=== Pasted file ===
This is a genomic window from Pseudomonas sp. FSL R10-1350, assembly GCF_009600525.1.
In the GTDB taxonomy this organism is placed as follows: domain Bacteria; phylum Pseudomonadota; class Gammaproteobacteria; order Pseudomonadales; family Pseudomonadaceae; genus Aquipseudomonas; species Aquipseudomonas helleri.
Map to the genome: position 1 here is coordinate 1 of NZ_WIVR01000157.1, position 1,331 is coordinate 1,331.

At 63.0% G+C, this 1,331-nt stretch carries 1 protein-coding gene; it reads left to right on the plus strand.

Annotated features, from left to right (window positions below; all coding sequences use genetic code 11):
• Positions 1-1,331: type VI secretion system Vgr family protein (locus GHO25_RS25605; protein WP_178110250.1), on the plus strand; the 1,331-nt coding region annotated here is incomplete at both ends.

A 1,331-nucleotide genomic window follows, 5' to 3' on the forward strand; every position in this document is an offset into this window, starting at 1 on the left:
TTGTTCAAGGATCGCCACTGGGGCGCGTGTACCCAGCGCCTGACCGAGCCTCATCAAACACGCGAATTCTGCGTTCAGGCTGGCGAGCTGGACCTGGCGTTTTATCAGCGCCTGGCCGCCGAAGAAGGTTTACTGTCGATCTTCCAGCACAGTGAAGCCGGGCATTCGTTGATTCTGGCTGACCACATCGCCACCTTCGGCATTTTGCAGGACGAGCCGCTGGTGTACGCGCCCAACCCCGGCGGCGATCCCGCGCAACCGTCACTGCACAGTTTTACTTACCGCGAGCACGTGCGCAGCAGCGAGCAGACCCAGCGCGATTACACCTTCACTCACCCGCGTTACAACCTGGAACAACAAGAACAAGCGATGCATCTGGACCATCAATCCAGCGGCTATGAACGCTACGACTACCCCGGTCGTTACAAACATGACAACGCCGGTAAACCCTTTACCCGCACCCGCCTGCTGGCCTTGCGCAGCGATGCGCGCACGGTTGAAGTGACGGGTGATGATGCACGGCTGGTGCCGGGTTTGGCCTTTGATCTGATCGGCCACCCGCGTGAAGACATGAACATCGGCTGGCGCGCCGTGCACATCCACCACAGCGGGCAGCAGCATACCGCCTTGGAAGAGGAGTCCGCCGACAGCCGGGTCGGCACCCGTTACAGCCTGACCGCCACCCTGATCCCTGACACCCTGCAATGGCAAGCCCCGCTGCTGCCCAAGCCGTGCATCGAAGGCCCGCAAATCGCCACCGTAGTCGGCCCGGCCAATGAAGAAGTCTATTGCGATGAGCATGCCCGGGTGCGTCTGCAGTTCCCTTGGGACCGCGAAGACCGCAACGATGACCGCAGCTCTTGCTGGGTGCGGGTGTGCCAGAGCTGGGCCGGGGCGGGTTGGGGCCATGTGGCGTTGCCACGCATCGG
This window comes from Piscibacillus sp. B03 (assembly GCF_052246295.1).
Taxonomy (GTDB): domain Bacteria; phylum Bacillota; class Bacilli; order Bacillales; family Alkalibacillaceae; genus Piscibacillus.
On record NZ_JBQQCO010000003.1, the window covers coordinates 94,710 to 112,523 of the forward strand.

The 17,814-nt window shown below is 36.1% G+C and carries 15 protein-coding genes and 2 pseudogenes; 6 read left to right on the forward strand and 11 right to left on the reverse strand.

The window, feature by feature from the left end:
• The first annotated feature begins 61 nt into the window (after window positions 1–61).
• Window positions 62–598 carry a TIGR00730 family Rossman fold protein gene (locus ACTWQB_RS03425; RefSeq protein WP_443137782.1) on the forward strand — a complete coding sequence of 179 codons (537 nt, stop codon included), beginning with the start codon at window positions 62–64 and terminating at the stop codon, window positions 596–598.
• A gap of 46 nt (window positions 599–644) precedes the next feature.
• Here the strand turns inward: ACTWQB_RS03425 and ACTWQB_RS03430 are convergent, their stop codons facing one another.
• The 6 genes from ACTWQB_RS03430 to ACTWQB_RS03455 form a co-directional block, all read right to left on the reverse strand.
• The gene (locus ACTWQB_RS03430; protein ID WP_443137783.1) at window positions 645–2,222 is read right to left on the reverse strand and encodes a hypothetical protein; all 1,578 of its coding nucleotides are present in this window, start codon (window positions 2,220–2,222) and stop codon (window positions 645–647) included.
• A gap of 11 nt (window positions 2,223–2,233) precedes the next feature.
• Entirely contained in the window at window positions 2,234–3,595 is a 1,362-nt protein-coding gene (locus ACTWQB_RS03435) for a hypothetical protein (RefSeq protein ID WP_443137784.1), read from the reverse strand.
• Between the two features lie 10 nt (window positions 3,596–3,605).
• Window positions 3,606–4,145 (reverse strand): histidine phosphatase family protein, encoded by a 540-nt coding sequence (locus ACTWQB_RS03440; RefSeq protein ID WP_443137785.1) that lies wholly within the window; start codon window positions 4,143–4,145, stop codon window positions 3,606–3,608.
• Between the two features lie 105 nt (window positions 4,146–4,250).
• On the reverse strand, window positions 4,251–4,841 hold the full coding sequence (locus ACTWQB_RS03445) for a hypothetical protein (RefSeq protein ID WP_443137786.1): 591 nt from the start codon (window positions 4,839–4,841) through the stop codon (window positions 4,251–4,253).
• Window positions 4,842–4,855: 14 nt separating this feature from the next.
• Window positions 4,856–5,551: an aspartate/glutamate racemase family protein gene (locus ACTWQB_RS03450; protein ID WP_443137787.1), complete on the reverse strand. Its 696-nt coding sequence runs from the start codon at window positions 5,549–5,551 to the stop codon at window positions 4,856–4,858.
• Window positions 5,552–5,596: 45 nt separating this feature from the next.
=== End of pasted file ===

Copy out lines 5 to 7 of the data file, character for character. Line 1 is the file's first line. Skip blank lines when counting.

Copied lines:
Annotated features, from left to right (window positions below; all coding sequences use genetic code 11):
• Positions 1-1,331: type VI secretion system Vgr family protein (locus GHO25_RS25605; protein WP_178110250.1), on the plus strand; the 1,331-nt coding region annotated here is incomplete at both ends.

A 1,331-nucleotide genomic window follows, 5' to 3' on the forward strand; every position in this document is an offset into this window, starting at 1 on the left: